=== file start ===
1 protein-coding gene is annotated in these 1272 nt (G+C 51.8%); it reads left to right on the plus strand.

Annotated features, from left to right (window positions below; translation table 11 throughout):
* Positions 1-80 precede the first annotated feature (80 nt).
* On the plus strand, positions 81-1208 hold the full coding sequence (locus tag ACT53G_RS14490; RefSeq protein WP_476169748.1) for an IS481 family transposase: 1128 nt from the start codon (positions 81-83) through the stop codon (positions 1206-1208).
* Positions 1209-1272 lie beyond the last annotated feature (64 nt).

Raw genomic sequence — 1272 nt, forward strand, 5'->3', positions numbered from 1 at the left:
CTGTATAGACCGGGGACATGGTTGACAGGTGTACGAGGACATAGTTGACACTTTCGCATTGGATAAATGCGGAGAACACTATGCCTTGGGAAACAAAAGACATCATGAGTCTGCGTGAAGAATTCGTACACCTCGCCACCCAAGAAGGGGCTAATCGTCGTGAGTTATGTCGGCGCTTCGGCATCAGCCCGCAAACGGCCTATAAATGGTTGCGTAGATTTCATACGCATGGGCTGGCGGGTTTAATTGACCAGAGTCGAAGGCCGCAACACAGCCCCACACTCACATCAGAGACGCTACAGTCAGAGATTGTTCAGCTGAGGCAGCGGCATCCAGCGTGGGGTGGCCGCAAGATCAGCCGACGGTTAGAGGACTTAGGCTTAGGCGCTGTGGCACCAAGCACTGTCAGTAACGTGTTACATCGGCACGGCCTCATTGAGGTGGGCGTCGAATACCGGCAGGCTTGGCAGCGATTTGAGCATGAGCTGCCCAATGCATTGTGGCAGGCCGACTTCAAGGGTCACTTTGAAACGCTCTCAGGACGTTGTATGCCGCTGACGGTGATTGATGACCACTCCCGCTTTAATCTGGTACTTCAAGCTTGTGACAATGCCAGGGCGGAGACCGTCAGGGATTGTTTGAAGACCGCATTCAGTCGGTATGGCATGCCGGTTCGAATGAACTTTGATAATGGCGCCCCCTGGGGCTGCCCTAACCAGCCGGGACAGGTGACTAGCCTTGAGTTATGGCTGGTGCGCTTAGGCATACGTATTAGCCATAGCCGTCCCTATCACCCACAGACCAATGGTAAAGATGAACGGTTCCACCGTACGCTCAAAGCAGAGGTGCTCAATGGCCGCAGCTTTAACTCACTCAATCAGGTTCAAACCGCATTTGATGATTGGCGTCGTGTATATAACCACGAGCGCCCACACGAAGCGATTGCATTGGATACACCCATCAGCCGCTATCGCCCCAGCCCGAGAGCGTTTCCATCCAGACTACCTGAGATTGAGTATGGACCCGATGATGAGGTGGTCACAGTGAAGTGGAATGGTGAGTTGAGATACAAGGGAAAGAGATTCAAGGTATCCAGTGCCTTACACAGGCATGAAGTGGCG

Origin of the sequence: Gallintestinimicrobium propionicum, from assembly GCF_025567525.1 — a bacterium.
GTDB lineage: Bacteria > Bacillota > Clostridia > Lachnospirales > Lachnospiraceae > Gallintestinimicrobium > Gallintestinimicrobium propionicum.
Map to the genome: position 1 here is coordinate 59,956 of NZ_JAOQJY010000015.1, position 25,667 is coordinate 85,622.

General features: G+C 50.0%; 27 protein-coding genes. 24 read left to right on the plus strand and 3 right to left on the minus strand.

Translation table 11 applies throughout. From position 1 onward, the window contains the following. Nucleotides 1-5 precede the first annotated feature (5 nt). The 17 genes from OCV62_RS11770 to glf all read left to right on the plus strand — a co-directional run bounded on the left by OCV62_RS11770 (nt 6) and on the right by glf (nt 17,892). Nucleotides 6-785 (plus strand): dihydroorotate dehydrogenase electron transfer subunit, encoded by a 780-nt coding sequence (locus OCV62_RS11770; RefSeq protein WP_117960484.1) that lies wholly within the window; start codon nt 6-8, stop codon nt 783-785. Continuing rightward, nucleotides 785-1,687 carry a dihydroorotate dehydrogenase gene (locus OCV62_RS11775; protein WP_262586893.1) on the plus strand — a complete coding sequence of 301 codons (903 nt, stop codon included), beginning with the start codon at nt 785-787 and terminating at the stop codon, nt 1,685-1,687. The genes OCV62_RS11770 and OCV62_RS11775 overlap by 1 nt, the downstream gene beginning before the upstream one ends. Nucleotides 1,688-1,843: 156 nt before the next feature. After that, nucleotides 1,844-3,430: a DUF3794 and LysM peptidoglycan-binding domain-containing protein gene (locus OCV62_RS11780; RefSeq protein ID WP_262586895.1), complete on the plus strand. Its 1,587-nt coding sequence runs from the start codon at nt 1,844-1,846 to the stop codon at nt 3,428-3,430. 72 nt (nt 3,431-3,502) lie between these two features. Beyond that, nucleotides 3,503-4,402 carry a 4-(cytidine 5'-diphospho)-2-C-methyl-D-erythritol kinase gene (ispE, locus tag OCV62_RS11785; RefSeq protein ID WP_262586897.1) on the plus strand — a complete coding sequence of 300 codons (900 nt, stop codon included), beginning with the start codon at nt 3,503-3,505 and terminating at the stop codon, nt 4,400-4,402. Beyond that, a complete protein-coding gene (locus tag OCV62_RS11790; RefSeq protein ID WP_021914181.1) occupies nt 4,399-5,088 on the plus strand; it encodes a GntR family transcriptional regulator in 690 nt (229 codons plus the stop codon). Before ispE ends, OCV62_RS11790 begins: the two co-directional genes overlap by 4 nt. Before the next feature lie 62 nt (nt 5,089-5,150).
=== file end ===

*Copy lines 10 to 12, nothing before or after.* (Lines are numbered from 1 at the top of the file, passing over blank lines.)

Map to the genome: position 1 here is coordinate 59,956 of NZ_JAOQJY010000015.1, position 25,667 is coordinate 85,622.

General features: G+C 50.0%; 27 protein-coding genes. 24 read left to right on the plus strand and 3 right to left on the minus strand.

Translation table 11 applies throughout. From position 1 onward, the window contains the following. Nucleotides 1-5 precede the first annotated feature (5 nt). The 17 genes from OCV62_RS11770 to glf all read left to right on the plus strand — a co-directional run bounded on the left by OCV62_RS11770 (nt 6) and on the right by glf (nt 17,892). Nucleotides 6-785 (plus strand): dihydroorotate dehydrogenase electron transfer subunit, encoded by a 780-nt coding sequence (locus OCV62_RS11770; RefSeq protein WP_117960484.1) that lies wholly within the window; start codon nt 6-8, stop codon nt 783-785. Continuing rightward, nucleotides 785-1,687 carry a dihydroorotate dehydrogenase gene (locus OCV62_RS11775; protein WP_262586893.1) on the plus strand — a complete coding sequence of 301 codons (903 nt, stop codon included), beginning with the start codon at nt 785-787 and terminating at the stop codon, nt 1,685-1,687. The genes OCV62_RS11770 and OCV62_RS11775 overlap by 1 nt, the downstream gene beginning before the upstream one ends. Nucleotides 1,688-1,843: 156 nt before the next feature. After that, nucleotides 1,844-3,430: a DUF3794 and LysM peptidoglycan-binding domain-containing protein gene (locus OCV62_RS11780; RefSeq protein ID WP_262586895.1), complete on the plus strand. Its 1,587-nt coding sequence runs from the start codon at nt 1,844-1,846 to the stop codon at nt 3,428-3,430. 72 nt (nt 3,431-3,502) lie between these two features. Beyond that, nucleotides 3,503-4,402 carry a 4-(cytidine 5'-diphospho)-2-C-methyl-D-erythritol kinase gene (ispE, locus tag OCV62_RS11785; RefSeq protein ID WP_262586897.1) on the plus strand — a complete coding sequence of 300 codons (900 nt, stop codon included), beginning with the start codon at nt 3,503-3,505 and terminating at the stop codon, nt 4,400-4,402. Beyond that, a complete protein-coding gene (locus tag OCV62_RS11790; RefSeq protein ID WP_021914181.1) occupies nt 4,399-5,088 on the plus strand; it encodes a GntR family transcriptional regulator in 690 nt (229 codons plus the stop codon). Before ispE ends, OCV62_RS11790 begins: the two co-directional genes overlap by 4 nt. Before the next feature lie 62 nt (nt 5,089-5,150).